To ensure that those who do harm to others receive what they deserve we have a system of justice, comprising an executive authority, laws, courts of law, an armed force and institutions of punishment. In the last lecture we saw that this system of justice exists in virtue of an absolute moral imperative deriving from the freedom of the human will, which demands protection from unjust coercion. And we saw that the system of justice is government.
Ordinary justice is a formal concept rather than a material one. It refers to a rule rather than to a particular content, to a procedure rather than any specific outcome of the procedure. For example, one rule of justice says: Do not steal. It does not say that stealing $1,000 is ok but stealing $2,000 is wrong, or that stealing from some people is wrong but from others is right, or stealing some kinds of objects is wrong but stealing other kinds of objects is right. It is the act of stealing itself, taking somebody else’s property for yourself, that is wrong. Whatever takes place according to the rule of justice is just. As in a court of law, whatever verdict results from following the right procedure is right.
During the nineteenth century, however, under the influence of the growing socialist movement, a new and very different conception of justice was proposed and has gained wide acceptance. This is the view that there is a justice for society which is different from ordinary justice and supersedes that. John Stuart Mill exemplified this new view by saying that for any child to be born into poverty was an injustice. Poverty itself was thereby described as unjust. In the United States from the time of the Great Depression in the 1930s and the programs instituted by President Roosevelt, social justice generally was understood to mean economic equality, and social injustice meant economic inequality or poverty. A social justice program was understood to be a government program to overcome poverty, typically by “redistributing” to the poor the wealth of others.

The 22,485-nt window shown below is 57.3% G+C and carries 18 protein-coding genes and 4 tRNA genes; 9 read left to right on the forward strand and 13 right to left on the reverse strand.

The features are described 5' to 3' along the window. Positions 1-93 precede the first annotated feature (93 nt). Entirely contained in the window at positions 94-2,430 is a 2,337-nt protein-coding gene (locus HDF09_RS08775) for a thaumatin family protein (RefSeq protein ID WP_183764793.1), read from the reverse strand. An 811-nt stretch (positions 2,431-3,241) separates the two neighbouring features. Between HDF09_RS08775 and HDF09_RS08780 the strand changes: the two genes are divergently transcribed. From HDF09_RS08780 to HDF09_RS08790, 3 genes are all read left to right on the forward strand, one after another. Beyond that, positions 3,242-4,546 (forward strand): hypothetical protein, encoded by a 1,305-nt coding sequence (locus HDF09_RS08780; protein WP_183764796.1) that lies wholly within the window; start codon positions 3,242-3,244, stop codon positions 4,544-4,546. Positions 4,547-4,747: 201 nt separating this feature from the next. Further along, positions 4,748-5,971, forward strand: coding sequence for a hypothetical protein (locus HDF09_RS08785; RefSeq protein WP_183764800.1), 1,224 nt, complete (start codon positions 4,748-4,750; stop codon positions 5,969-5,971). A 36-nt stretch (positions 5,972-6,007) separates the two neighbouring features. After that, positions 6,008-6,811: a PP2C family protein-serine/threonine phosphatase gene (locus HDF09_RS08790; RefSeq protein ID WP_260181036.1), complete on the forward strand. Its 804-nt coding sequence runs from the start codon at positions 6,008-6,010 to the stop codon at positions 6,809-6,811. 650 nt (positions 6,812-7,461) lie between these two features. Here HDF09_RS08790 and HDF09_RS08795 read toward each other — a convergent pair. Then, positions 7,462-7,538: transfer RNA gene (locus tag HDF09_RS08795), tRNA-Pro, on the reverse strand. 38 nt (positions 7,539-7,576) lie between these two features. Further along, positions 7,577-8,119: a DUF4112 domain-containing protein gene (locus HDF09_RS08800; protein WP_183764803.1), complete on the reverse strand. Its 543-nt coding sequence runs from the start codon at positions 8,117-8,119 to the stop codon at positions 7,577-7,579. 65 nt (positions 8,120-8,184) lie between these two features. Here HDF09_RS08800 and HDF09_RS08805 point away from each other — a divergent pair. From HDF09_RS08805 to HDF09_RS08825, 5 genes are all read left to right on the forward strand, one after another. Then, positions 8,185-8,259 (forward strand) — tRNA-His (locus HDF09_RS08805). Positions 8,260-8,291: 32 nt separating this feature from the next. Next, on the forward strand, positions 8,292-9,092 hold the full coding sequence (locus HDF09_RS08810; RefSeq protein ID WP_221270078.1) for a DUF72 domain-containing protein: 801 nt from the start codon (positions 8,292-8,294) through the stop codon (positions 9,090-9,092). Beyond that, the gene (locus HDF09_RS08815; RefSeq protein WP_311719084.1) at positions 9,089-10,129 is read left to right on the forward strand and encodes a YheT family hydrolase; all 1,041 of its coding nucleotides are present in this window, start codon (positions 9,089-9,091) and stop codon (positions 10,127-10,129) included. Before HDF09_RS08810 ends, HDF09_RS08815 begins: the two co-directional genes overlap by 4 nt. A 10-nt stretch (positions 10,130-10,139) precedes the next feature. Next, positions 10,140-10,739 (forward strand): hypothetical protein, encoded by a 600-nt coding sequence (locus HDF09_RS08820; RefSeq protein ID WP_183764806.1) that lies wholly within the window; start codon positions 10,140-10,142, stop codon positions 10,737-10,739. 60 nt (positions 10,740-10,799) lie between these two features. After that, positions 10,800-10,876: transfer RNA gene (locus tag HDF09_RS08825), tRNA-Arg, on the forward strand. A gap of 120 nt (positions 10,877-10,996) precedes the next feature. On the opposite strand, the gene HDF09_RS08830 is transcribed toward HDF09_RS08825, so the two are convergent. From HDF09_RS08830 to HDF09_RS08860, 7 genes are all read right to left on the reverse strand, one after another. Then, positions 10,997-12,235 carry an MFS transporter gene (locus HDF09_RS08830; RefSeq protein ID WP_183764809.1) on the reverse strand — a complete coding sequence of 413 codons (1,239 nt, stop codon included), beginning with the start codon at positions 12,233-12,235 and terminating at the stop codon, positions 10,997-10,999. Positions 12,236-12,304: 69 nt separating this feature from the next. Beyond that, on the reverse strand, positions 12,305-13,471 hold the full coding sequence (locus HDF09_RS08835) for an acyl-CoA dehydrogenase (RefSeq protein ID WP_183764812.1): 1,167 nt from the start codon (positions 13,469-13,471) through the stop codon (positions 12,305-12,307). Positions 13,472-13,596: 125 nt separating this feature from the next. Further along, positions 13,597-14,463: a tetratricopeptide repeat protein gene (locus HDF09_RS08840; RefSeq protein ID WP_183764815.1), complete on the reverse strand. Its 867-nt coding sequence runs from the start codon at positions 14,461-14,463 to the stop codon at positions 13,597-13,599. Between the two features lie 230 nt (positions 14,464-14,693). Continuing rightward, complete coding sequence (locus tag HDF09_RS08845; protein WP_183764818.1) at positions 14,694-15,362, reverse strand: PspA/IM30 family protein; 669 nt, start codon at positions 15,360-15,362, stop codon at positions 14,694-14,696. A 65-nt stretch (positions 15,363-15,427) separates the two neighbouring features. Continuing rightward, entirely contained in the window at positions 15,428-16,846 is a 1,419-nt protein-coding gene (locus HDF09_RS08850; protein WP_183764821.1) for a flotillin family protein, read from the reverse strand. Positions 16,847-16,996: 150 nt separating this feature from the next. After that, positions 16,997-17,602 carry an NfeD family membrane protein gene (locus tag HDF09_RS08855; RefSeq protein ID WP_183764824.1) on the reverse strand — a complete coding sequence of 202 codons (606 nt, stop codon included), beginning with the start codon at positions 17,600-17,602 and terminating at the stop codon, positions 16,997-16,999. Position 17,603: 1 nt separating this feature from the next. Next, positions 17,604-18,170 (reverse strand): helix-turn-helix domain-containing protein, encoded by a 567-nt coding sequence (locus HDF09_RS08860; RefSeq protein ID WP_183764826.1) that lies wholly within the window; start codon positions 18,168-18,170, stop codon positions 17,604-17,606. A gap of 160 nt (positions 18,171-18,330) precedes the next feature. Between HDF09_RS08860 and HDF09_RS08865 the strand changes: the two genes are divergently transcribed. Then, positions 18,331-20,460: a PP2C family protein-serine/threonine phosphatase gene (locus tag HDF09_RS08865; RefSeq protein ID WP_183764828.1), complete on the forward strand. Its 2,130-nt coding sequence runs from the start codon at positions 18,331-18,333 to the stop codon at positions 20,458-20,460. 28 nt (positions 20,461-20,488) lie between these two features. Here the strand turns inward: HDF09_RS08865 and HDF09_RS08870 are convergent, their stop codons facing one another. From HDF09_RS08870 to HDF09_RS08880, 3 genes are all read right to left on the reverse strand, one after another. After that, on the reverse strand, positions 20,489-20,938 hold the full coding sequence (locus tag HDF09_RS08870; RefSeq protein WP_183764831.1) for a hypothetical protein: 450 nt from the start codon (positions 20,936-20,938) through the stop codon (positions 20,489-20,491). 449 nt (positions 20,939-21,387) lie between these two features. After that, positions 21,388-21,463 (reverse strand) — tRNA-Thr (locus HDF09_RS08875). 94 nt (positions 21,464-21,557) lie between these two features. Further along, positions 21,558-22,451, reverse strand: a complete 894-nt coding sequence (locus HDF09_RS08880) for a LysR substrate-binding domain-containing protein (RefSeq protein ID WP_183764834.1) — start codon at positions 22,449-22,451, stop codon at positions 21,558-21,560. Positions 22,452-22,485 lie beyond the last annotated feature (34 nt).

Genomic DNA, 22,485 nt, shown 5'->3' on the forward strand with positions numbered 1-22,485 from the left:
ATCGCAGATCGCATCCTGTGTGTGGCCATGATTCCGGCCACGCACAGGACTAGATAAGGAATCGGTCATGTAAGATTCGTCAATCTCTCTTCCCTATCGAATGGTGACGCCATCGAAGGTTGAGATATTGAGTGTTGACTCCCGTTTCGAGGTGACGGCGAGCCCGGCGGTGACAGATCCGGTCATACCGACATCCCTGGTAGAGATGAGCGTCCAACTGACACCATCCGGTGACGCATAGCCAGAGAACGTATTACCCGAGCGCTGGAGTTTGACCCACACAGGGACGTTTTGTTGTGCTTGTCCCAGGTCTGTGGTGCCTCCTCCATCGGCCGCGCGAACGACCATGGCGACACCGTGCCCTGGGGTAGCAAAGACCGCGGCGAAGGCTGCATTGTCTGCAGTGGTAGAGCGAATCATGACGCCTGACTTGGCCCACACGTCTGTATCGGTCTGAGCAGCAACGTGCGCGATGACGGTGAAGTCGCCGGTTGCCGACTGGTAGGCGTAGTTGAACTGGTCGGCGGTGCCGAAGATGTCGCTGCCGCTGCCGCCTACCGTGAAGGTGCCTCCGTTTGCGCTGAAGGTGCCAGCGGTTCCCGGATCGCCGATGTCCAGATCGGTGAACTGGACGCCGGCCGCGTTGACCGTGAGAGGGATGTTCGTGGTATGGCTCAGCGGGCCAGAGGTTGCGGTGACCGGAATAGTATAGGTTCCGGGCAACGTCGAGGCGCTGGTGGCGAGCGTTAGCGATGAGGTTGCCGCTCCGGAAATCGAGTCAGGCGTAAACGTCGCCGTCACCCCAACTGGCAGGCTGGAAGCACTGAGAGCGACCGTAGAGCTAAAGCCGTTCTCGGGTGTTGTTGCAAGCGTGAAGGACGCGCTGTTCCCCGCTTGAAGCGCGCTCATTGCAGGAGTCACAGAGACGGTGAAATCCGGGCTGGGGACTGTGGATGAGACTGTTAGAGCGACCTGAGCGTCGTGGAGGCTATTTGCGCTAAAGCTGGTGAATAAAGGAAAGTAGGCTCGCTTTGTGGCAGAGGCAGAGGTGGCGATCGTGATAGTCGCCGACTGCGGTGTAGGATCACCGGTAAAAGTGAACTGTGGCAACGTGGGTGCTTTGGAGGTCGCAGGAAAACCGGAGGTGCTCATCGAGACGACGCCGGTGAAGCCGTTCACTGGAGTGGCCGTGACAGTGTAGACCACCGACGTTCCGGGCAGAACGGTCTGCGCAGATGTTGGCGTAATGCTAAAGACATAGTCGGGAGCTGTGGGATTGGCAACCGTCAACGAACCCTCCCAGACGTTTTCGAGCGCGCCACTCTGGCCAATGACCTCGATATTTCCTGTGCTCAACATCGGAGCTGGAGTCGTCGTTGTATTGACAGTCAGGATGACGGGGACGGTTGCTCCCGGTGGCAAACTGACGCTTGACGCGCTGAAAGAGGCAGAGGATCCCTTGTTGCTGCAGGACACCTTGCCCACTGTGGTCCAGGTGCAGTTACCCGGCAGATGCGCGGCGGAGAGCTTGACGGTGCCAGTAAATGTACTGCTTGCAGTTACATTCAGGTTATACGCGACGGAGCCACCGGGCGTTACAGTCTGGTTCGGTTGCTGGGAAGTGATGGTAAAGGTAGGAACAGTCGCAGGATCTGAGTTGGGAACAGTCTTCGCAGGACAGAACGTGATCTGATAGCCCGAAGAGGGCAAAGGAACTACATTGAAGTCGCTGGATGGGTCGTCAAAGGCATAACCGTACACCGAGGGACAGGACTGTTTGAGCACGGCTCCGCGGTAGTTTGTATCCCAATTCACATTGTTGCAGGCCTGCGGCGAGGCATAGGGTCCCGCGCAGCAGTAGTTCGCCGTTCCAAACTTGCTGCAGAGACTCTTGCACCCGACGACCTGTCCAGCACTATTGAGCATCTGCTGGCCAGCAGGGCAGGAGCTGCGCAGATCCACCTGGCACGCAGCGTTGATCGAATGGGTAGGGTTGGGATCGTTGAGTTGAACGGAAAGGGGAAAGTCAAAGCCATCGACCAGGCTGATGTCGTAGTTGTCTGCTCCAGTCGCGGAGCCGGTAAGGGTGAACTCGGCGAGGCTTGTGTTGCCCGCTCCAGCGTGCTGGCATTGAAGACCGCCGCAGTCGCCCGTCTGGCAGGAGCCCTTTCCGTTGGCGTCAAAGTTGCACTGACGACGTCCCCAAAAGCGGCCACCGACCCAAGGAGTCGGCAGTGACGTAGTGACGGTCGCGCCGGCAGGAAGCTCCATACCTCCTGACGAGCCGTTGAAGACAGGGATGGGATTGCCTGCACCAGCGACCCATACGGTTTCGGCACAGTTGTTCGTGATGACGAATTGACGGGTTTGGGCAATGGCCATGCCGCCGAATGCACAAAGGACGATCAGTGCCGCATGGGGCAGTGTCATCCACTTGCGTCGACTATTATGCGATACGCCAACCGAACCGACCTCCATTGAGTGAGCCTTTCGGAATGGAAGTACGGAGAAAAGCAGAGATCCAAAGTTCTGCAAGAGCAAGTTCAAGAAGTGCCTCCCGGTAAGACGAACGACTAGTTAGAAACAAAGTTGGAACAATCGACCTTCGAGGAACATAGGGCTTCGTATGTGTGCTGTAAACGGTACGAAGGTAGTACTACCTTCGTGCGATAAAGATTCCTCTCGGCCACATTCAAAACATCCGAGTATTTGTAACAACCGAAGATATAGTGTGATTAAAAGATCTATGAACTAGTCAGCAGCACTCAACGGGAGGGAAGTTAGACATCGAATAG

After the Second World War, and especially with the passage of the US Civil Rights Act of 1964 which outlawed discrimination not only on the ground of race but also on that of sex, the meaning of social justice was extended beyond the realm of economic concerns and the question of poverty into the more general realm of societal power. Social justice is now generally understood as equality of power, and inequality of power is viewed as unjust, quite apart from any considerations regarding poverty.